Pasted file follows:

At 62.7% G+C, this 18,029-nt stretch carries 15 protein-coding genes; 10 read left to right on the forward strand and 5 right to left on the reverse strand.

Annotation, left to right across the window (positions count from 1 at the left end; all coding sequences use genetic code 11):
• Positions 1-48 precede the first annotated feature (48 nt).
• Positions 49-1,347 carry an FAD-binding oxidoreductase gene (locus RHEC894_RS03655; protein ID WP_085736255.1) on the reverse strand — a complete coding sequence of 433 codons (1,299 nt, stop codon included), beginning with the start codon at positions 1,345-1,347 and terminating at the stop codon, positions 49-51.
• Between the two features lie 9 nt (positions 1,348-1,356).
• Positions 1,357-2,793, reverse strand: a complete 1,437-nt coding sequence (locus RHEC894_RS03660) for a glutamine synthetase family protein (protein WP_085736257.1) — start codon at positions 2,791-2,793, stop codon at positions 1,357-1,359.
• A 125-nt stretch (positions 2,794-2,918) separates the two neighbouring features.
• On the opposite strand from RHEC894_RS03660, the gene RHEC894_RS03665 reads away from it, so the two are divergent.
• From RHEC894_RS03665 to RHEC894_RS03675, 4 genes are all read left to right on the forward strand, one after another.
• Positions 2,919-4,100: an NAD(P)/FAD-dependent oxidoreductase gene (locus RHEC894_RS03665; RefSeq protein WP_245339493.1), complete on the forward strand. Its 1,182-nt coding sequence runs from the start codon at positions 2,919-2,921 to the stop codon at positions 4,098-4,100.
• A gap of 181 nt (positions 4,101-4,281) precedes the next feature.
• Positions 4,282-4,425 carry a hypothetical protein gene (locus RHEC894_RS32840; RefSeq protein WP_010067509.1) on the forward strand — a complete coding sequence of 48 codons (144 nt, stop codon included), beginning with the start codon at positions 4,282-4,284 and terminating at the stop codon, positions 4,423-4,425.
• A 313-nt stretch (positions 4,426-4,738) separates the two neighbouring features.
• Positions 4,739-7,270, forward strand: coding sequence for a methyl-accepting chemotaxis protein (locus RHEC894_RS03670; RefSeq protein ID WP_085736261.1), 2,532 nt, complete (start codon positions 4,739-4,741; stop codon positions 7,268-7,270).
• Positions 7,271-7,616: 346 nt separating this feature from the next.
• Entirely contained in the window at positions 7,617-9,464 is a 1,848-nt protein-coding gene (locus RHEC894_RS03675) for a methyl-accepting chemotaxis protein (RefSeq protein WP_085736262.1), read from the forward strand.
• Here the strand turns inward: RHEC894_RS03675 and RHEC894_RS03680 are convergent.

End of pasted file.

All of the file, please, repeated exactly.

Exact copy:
At 62.7% G+C, this 18,029-nt stretch carries 15 protein-coding genes; 10 read left to right on the forward strand and 5 right to left on the reverse strand.

Annotation, left to right across the window (positions count from 1 at the left end; all coding sequences use genetic code 11):
• Positions 1-48 precede the first annotated feature (48 nt).
• Positions 49-1,347 carry an FAD-binding oxidoreductase gene (locus RHEC894_RS03655; protein ID WP_085736255.1) on the reverse strand — a complete coding sequence of 433 codons (1,299 nt, stop codon included), beginning with the start codon at positions 1,345-1,347 and terminating at the stop codon, positions 49-51.
• Between the two features lie 9 nt (positions 1,348-1,356).
• Positions 1,357-2,793, reverse strand: a complete 1,437-nt coding sequence (locus RHEC894_RS03660) for a glutamine synthetase family protein (protein WP_085736257.1) — start codon at positions 2,791-2,793, stop codon at positions 1,357-1,359.
• A 125-nt stretch (positions 2,794-2,918) separates the two neighbouring features.
• On the opposite strand from RHEC894_RS03660, the gene RHEC894_RS03665 reads away from it, so the two are divergent.
• From RHEC894_RS03665 to RHEC894_RS03675, 4 genes are all read left to right on the forward strand, one after another.
• Positions 2,919-4,100: an NAD(P)/FAD-dependent oxidoreductase gene (locus RHEC894_RS03665; RefSeq protein WP_245339493.1), complete on the forward strand. Its 1,182-nt coding sequence runs from the start codon at positions 2,919-2,921 to the stop codon at positions 4,098-4,100.
• A gap of 181 nt (positions 4,101-4,281) precedes the next feature.
• Positions 4,282-4,425 carry a hypothetical protein gene (locus RHEC894_RS32840; RefSeq protein WP_010067509.1) on the forward strand — a complete coding sequence of 48 codons (144 nt, stop codon included), beginning with the start codon at positions 4,282-4,284 and terminating at the stop codon, positions 4,423-4,425.
• A 313-nt stretch (positions 4,426-4,738) separates the two neighbouring features.
• Positions 4,739-7,270, forward strand: coding sequence for a methyl-accepting chemotaxis protein (locus RHEC894_RS03670; RefSeq protein ID WP_085736261.1), 2,532 nt, complete (start codon positions 4,739-4,741; stop codon positions 7,268-7,270).
• Positions 7,271-7,616: 346 nt separating this feature from the next.
• Entirely contained in the window at positions 7,617-9,464 is a 1,848-nt protein-coding gene (locus RHEC894_RS03675) for a methyl-accepting chemotaxis protein (RefSeq protein WP_085736262.1), read from the forward strand.
• Here the strand turns inward: RHEC894_RS03675 and RHEC894_RS03680 are convergent.